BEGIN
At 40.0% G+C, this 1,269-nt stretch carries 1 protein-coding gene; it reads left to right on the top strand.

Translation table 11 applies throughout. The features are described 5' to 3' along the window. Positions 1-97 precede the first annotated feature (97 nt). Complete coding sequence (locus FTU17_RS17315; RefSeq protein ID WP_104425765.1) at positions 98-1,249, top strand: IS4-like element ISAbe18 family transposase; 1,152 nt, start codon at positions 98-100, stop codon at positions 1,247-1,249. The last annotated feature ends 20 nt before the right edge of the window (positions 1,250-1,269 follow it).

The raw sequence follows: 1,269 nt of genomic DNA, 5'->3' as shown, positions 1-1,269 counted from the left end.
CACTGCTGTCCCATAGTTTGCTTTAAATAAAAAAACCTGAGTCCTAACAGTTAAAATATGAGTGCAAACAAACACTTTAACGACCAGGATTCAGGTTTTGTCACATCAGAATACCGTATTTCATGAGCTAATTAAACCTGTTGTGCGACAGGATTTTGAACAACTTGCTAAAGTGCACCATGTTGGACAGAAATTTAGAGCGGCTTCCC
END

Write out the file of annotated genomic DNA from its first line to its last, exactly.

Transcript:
At 40.0% G+C, this 1,269-nt stretch carries 1 protein-coding gene; it reads left to right on the top strand.

Translation table 11 applies throughout. The features are described 5' to 3' along the window. Positions 1-97 precede the first annotated feature (97 nt). Complete coding sequence (locus FTU17_RS17315; RefSeq protein ID WP_104425765.1) at positions 98-1,249, top strand: IS4-like element ISAbe18 family transposase; 1,152 nt, start codon at positions 98-100, stop codon at positions 1,247-1,249. The last annotated feature ends 20 nt before the right edge of the window (positions 1,250-1,269 follow it).

The raw sequence follows: 1,269 nt of genomic DNA, 5'->3' as shown, positions 1-1,269 counted from the left end.
CACTGCTGTCCCATAGTTTGCTTTAAATAAAAAAACCTGAGTCCTAACAGTTAAAATATGAGTGCAAACAAACACTTTAACGACCAGGATTCAGGTTTTGTCACATCAGAATACCGTATTTCATGAGCTAATTAAACCTGTTGTGCGACAGGATTTTGAACAACTTGCTAAAGTGCACCATGTTGGACAGAAATTTAGAGCGGCTTCCC